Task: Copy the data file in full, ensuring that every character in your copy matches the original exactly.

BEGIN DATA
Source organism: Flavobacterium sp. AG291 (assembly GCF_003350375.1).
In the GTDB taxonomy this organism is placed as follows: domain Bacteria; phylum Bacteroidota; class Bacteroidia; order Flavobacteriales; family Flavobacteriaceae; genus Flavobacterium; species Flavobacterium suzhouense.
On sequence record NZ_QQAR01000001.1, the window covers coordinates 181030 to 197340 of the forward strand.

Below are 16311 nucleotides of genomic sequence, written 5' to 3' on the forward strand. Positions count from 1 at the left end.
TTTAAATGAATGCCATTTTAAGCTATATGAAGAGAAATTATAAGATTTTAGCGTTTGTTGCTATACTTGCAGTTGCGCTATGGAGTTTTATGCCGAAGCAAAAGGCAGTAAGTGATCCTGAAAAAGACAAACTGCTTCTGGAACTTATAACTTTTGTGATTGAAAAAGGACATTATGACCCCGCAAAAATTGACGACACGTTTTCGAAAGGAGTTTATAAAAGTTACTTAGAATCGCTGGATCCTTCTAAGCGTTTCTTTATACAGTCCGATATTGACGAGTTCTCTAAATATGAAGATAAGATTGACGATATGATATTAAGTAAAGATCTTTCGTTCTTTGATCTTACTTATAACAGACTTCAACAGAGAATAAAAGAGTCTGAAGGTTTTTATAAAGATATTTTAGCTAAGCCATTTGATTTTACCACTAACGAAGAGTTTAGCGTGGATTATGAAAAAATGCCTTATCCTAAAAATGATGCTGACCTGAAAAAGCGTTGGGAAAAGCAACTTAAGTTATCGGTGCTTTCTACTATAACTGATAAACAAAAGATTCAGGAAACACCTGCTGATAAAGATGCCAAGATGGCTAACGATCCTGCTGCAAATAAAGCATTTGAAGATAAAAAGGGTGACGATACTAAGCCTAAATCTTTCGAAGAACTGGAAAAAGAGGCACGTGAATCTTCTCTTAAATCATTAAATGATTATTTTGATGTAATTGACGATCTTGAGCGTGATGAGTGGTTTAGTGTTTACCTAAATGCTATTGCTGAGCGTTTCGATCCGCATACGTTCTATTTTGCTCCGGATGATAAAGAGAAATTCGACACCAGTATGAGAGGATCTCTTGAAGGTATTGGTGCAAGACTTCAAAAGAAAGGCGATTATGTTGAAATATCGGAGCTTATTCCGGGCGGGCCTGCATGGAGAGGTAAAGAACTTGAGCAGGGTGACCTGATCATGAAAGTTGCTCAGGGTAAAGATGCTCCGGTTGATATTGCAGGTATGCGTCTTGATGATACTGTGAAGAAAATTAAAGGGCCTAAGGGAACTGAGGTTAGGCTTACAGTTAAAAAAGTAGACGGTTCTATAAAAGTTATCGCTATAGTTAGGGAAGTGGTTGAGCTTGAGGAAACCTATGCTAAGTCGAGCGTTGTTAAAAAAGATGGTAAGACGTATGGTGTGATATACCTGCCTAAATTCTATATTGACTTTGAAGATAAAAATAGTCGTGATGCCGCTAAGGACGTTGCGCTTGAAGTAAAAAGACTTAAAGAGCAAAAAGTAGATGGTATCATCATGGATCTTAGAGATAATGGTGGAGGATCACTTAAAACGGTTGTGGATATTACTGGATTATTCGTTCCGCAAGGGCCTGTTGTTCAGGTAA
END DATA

Source organism: Flavobacterium sp. AG291 (assembly GCF_003350375.1).
In the GTDB taxonomy this organism is placed as follows: domain Bacteria; phylum Bacteroidota; class Bacteroidia; order Flavobacteriales; family Flavobacteriaceae; genus Flavobacterium; species Flavobacterium suzhouense.
On sequence record NZ_QQAR01000001.1, the window covers coordinates 181030 to 197340 of the forward strand.

Below are 16311 nucleotides of genomic sequence, written 5' to 3' on the forward strand. Positions count from 1 at the left end.
TTTAAATGAATGCCATTTTAAGCTATATGAAGAGAAATTATAAGATTTTAGCGTTTGTTGCTATACTTGCAGTTGCGCTATGGAGTTTTATGCCGAAGCAAAAGGCAGTAAGTGATCCTGAAAAAGACAAACTGCTTCTGGAACTTATAACTTTTGTGATTGAAAAAGGACATTATGACCCCGCAAAAATTGACGACACGTTTTCGAAAGGAGTTTATAAAAGTTACTTAGAATCGCTGGATCCTTCTAAGCGTTTCTTTATACAGTCCGATATTGACGAGTTCTCTAAATATGAAGATAAGATTGACGATATGATATTAAGTAAAGATCTTTCGTTCTTTGATCTTACTTATAACAGACTTCAACAGAGAATAAAAGAGTCTGAAGGTTTTTATAAAGATATTTTAGCTAAGCCATTTGATTTTACCACTAACGAAGAGTTTAGCGTGGATTATGAAAAAATGCCTTATCCTAAAAATGATGCTGACCTGAAAAAGCGTTGGGAAAAGCAACTTAAGTTATCGGTGCTTTCTACTATAACTGATAAACAAAAGATTCAGGAAACACCTGCTGATAAAGATGCCAAGATGGCTAACGATCCTGCTGCAAATAAAGCATTTGAAGATAAAAAGGGTGACGATACTAAGCCTAAATCTTTCGAAGAACTGGAAAAAGAGGCACGTGAATCTTCTCTTAAATCATTAAATGATTATTTTGATGTAATTGACGATCTTGAGCGTGATGAGTGGTTTAGTGTTTACCTAAATGCTATTGCTGAGCGTTTCGATCCGCATACGTTCTATTTTGCTCCGGATGATAAAGAGAAATTCGACACCAGTATGAGAGGATCTCTTGAAGGTATTGGTGCAAGACTTCAAAAGAAAGGCGATTATGTTGAAATATCGGAGCTTATTCCGGGCGGGCCTGCATGGAGAGGTAAAGAACTTGAGCAGGGTGACCTGATCATGAAAGTTGCTCAGGGTAAAGATGCTCCGGTTGATATTGCAGGTATGCGTCTTGATGATACTGTGAAGAAAATTAAAGGGCCTAAGGGAACTGAGGTTAGGCTTACAGTTAAAAAAGTAGACGGTTCTATAAAAGTTATCGCTATAGTTAGGGAAGTGGTTGAGCTTGAGGAAACCTATGCTAAGTCGAGCGTTGTTAAAAAAGATGGTAAGACGTATGGTGTGATATACCTGCCTAAATTCTATATTGACTTTGAAGATAAAAATAGTCGTGATGCCGCTAAGGACGTTGCGCTTGAAGTAAAAAGACTTAAAGAGCAAAAAGTAGATGGTATCATCATGGATCTTAGAGATAATGGTGGAGGATCACTTAAAACGGTTGTGGATATTACTGGATTATTCGTTCCGCAAGGGCCTGTTGTTCAGGTAA